North Americans and Europeans have a dream of living where the water is
blue, the air is warm, the rum is cheap and the living is easy.
Belize may, or may not, live up to your expectations in those regards.
Many who do make the leap to Belize end up frustrated, unhappy and broke,
so investigate thoroughly before you decide to move to Belize. Expats in
Belize are now clustered mostly in San Pedro, Placencia, the Belize City
suburbs and near Corozal Town. Here are our own picks for the best places
to live and buy in Belize. # 1 Corozal Town/Consejo
- Most visitors to Belize either never get to Corozal or pass through quickly
enroute somewhere else. But the Corozal Town area and nearby Consejo offer
a lot for those staying awhile — low prices, friendly people, a generally
low-crime environment, the beautiful blue water of the bay, and the extra
plus of having Mexico next door for cheap shopping.
2 Rural Cayo District
Cayo has a
lot going for it: wide open spaces, cheap land, few bugs and friendly folks.
This might be the place to buy a few acres and grow oranges.
This is what
Placencia was 20 years ago, almost as pretty and even friendlier. If you
want a place on or near the beach, prices are still relatively affordable
here, but as anywhere in Belize, do your “due diligence” before putting
This is the
most popular, but most expensive, place for expats to live in Belize.
For some, it’s too touristy, but others love the fact that there are other
North Americans in residence. North Ambergris will eventually be
the hot spot here, though that’s a bridge and several years off.
If you can
stand the rain and the mosquitoes, the far south of Belize has some of
the lowest land prices and nicest people in the country. When the paving
of the Southern Highway is finally completed, it will open this area up
to a new blush of tourism and development.
boomed and busted before, but this time it looks like the boom will continue.
Lots of lots being sold; few homes yet built.
Rural Orange Walk District
Town isn’t such a wonderful place, but out in the district, around August
Pine Ridge or beside a lagoon, you may find your little piece of isolated
# 8 Sarteneja
If you don’t
mind being near the ends of the earth, the Sarteneja peninsula is a beautiful
The days of
buying your own private island for a song are long gone, but if you have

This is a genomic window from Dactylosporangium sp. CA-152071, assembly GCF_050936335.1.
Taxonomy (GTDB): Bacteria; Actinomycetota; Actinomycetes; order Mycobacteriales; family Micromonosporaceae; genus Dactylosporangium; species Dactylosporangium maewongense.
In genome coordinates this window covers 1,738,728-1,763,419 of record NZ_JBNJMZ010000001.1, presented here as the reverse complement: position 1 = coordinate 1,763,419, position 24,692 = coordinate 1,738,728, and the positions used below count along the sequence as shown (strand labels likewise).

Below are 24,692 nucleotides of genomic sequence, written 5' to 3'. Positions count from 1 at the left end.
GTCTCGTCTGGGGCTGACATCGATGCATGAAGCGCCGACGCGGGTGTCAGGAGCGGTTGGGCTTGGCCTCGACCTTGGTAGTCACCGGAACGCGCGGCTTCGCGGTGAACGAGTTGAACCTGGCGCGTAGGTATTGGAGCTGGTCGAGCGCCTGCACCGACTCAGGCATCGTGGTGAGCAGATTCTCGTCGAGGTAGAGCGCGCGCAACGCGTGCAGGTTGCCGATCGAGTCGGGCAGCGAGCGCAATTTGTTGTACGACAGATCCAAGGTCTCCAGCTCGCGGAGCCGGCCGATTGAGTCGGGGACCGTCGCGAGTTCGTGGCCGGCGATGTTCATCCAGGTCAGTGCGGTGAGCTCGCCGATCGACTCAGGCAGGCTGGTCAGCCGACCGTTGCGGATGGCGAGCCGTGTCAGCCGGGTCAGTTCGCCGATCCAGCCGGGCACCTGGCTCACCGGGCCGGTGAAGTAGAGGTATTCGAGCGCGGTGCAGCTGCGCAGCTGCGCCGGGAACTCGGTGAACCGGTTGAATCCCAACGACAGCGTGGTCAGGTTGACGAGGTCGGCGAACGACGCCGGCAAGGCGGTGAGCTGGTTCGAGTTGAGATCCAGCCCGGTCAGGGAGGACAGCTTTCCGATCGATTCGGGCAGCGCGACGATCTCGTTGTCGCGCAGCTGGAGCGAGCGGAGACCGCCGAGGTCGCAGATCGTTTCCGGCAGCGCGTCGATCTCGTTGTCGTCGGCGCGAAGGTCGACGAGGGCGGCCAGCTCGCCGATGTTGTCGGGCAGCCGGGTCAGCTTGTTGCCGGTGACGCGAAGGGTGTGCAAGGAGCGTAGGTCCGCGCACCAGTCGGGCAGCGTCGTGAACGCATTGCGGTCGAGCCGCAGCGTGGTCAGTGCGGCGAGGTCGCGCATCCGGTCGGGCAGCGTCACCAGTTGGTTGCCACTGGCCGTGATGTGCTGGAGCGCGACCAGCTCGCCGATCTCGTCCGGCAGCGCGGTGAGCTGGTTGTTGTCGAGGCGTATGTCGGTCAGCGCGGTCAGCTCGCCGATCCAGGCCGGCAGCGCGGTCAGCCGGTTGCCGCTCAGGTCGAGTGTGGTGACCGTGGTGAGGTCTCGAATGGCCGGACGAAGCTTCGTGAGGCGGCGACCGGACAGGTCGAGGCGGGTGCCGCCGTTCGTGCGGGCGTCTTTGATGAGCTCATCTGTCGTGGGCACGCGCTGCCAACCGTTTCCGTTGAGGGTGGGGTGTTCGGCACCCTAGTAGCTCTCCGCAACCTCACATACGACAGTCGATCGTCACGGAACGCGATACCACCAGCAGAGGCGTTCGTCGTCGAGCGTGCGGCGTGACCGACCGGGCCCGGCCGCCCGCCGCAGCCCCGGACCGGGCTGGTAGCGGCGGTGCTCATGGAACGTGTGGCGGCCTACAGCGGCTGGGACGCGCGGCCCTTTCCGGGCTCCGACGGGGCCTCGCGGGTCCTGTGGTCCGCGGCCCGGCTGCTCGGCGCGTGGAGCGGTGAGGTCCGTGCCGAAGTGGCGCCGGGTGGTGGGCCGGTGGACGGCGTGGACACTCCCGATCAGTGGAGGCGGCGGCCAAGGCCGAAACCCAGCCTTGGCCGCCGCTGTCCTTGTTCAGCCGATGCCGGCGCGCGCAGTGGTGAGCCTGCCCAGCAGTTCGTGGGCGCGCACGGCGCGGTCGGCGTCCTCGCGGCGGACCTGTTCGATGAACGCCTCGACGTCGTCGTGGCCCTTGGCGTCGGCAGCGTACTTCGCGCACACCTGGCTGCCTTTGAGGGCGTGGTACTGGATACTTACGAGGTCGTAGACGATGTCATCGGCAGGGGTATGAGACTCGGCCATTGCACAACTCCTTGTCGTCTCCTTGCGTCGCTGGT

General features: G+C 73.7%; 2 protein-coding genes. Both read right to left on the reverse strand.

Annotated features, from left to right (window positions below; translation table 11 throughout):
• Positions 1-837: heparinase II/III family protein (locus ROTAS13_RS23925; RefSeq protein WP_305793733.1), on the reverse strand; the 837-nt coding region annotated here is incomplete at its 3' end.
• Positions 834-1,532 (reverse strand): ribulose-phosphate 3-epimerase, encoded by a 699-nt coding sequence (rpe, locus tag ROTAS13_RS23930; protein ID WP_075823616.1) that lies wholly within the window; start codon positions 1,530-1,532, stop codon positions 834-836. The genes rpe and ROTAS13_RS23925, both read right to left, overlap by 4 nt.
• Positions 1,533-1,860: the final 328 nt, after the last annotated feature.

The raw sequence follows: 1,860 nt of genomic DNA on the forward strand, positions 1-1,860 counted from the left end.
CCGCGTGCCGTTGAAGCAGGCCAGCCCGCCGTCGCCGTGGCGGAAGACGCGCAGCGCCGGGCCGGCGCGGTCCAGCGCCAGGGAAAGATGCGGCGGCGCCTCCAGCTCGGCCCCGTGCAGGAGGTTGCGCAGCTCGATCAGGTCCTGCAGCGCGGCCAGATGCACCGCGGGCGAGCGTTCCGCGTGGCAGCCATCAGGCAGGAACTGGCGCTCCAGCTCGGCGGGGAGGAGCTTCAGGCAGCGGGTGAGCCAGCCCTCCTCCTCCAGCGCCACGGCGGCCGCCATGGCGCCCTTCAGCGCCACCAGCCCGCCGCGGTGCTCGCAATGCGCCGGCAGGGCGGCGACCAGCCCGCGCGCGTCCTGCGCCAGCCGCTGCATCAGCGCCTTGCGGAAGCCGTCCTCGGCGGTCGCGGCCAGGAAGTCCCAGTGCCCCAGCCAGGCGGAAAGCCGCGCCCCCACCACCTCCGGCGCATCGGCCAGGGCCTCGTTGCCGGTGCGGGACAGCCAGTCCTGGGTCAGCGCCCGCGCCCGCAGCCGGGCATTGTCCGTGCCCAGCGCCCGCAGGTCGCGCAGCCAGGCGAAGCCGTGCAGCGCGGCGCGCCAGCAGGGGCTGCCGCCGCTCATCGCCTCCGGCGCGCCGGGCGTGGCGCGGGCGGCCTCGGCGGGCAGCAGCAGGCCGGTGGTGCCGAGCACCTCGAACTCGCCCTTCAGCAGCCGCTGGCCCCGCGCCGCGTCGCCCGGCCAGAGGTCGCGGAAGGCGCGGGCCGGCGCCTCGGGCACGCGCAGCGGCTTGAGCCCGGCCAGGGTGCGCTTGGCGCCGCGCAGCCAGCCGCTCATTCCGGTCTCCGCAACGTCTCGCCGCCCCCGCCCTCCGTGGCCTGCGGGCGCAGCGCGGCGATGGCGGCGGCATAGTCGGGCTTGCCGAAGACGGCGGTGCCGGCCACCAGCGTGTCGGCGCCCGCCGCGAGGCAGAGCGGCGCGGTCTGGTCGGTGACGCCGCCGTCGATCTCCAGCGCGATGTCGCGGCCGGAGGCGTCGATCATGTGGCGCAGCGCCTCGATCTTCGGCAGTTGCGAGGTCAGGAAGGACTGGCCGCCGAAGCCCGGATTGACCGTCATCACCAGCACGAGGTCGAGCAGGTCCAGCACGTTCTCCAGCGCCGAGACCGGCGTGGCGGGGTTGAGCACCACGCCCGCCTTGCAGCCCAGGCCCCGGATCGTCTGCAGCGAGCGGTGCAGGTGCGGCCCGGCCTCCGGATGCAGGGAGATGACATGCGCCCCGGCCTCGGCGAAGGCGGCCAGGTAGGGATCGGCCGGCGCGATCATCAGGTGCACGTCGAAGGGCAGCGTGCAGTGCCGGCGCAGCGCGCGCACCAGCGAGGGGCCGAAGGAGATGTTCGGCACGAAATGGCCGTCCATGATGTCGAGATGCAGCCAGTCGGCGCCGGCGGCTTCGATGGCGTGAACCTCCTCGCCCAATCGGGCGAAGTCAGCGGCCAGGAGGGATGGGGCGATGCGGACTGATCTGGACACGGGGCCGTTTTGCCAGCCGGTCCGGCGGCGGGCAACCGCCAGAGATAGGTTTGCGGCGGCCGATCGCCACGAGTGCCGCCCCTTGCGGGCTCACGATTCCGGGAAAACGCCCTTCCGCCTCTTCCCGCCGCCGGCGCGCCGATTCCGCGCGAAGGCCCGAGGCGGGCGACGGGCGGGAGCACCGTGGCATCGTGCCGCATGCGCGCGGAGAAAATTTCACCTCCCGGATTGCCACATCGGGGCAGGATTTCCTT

money to burn and the willingness to rebuild after the next hurricane,
one of Belize’s 200+ remote islands could be yours.
are legion, although property here is tightly controlled and rarely sold
to Answer Before Moving to Belize
“Do I really know what it’s like?”
Come down for
a long visit before making a commitment; rent before you buy.
“Do I really know what it costs for me to live in Belize?”
Like most countries,
Belize has not one but several costs of living, depending upon your lifestyle.
Spend some time in Belize on a trial run to see what your actual living
expenses will be.
“Am I willing to always be an outsider?”
in Belize are never fully integrated into Belize life — culturally, politically
“Do I know what precautions to take against crime?”
As a “wealthy”
outsider (in the eyes of most Belizeans), you’re fair game for all types
of scams, ripoffs, robberies and worse. The police usually do their
best, but their best may be just to take your report after the crime. You’ll
have to be proactive to protect yourself and your property.
“What will happen if I get sick?”
some excellent doctors, dentists and other health care professionals, who
will treat you at lower cost than what you’ve probably been paying, but
they’re stretched thin, and supplies and modern equipment are often lacking.
If you become seriously ill, what will you do? Go back home?
Are you prepared to accept Belizean standards of care, go to Mexico or
to Ask about Belize Real Estate
“What is the Belizean price?”
there’s usually a Belize price and a foreigner price. The story is
often told that one’s second house in Belize is twice as nice as the first
and costs half as much.
“Can I ever sell it?”
It’s easy to
buy in Belize but sometimes hard to sell. Remember that the local
Belize market is thin, and you’ll most likely have to sell to a foreign
buyer. How many of them are there?
“What will happen when the next hurricane comes?”
It’s not a
matter of if there will be a hurricane, but when. Is your property
likely to be seriously affected?
“What will happen to my property when I’m not in the country?”
buy a condo, you can’t just lock up and leave. You’ll likely come
back to a house stripped of everything that can be moved. You’ll
need to hire a caretaker. Even with a condo, if you’re not there
to take care of things yourself, you’re at the mercy of a management association.
5 “What happens if the Belize currency is devalued?”
with hard currency, but your real estate asset is valued in Belize dollars.